Antitumoral effects of cannabis in Notch1-mutated T-cell acute lymphoblastic leukemia

“In T-cell acute lymphoblastic leukemia (T-ALL), an aggressive hematologic cancer with poor clinical outcomes, more than 50% of cases show NOTCH1-driven transformation [1]. The NOTCH1 receptor signaling pathway is activated through a series of proteolytic cleavages, ultimately causing the release of the active intracellular domain (NICD), which translocates to the nucleus where it promotes transcription of target genes involved in cell growth. The importance of NOTCH1 mutations in T-ALL has generated great interest in the development of anti-NOTCH1 targeted therapies.

A new and promising emerging field in cancer treatment is medical cannabis. Accumulating evidence suggests the direct effects of cannabis on tumor progression in cell lines and animal models [2]. Cannabis, and its unique secondary metabolites, known as phytocannabinoids, directly affect the propagation of cancer cells by modulating key cellsignaling pathways.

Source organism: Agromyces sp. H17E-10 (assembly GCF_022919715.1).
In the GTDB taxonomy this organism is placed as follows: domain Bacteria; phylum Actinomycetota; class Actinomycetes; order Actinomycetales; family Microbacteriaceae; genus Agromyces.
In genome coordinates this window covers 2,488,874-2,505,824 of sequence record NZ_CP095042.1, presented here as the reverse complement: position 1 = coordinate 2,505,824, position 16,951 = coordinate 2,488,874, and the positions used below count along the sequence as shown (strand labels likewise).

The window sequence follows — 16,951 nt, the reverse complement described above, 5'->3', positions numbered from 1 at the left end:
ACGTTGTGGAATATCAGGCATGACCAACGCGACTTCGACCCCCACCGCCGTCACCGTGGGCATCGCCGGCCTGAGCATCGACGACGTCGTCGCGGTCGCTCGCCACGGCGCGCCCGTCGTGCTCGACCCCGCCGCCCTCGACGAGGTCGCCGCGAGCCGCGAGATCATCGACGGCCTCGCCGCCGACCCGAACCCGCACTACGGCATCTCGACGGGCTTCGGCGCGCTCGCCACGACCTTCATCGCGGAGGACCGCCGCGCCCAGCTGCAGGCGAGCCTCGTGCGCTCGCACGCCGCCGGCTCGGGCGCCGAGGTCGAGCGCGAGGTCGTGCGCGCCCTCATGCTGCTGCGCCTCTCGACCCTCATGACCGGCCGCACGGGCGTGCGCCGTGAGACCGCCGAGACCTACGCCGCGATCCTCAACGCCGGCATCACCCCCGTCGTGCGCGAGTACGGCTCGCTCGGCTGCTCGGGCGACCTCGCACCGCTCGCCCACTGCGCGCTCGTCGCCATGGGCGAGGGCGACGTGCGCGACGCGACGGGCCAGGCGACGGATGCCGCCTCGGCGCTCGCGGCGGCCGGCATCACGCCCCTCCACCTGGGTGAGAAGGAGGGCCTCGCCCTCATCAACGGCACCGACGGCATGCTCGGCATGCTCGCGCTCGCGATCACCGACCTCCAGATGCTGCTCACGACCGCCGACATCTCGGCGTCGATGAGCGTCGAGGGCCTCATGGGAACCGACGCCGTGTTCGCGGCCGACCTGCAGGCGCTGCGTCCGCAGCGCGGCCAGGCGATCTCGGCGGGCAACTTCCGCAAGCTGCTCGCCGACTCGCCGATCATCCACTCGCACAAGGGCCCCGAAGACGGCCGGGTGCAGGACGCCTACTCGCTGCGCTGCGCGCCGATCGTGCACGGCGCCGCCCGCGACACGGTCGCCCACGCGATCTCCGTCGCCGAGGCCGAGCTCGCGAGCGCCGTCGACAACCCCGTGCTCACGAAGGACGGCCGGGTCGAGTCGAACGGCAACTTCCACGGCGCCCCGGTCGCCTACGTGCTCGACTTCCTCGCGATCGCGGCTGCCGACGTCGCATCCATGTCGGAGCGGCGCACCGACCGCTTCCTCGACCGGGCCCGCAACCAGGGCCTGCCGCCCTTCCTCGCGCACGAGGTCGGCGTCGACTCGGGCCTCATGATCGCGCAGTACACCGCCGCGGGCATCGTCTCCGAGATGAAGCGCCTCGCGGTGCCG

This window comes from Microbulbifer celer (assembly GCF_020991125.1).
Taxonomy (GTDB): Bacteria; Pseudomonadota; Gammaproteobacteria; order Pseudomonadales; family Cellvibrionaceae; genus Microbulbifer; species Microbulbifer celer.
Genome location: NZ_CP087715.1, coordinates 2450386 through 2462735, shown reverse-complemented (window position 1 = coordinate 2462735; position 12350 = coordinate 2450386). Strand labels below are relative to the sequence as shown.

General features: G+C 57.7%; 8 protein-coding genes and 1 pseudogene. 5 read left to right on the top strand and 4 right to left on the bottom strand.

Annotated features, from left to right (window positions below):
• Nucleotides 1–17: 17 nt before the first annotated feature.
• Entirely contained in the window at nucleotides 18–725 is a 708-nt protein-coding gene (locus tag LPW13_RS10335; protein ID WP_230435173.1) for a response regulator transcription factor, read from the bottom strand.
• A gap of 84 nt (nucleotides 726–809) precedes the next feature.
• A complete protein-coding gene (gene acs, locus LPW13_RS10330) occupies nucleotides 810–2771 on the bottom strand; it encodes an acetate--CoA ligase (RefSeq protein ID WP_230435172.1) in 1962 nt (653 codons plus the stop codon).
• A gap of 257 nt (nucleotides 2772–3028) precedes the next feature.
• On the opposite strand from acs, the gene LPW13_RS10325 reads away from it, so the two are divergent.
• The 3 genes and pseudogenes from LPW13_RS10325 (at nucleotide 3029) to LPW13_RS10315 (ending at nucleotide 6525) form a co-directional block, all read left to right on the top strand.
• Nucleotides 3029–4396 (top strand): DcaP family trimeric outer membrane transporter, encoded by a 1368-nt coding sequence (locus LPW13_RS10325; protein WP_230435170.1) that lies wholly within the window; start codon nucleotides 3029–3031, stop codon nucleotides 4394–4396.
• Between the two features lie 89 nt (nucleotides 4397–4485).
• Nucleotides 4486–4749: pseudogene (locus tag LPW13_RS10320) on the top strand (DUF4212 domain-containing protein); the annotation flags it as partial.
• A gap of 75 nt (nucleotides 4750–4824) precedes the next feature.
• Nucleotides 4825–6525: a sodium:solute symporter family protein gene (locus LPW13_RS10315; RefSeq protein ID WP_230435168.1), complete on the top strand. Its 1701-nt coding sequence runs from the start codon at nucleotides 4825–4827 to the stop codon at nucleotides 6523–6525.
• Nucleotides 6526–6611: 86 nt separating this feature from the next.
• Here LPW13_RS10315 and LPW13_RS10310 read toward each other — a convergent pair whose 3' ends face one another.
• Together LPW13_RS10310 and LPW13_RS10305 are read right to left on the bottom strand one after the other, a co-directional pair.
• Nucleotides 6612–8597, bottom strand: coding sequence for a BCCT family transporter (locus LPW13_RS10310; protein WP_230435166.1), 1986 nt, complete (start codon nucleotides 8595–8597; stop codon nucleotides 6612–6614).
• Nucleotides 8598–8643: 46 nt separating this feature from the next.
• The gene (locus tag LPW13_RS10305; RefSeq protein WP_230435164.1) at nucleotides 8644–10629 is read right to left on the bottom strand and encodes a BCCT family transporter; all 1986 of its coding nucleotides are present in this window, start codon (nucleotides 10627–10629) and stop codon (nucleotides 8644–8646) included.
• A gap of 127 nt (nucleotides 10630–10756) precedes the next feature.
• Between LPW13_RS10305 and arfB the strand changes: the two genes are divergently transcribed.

We have previously demonstrated that different cannabis extracts, each containing a unique composition of metabolites, selectively impaired the survival of cancer cell lines depending on a match between the chemical composition of the extract and the characteristics of the specific cancer cell line.

In the present work, we set out to investigate whether cannabis extracts with unique phytocannabinoid profiles can selectively facilitate antitumor effects in T-ALL cells that harbor a Notch1 mutation.

In summary, targeting NOTCH1 signaling has generated much interest for its therapeutic potential. However, so far, efforts to develop such treatments have been unsuccessful.

The cannabis plant contains over 140 phytocannabinoids, many of which are presumed to have pharmacological properties, and accumulating evidence suggests anticancer capabilities.

Here, we identified a specific CBD-rich extract that selectively induced apoptosis in NOTCH1-mutated T-ALL cells. Although CBD by itself was able to induce cell death, the whole extract was more effective, suggesting that other metabolites from the plant are required to achieve full potency.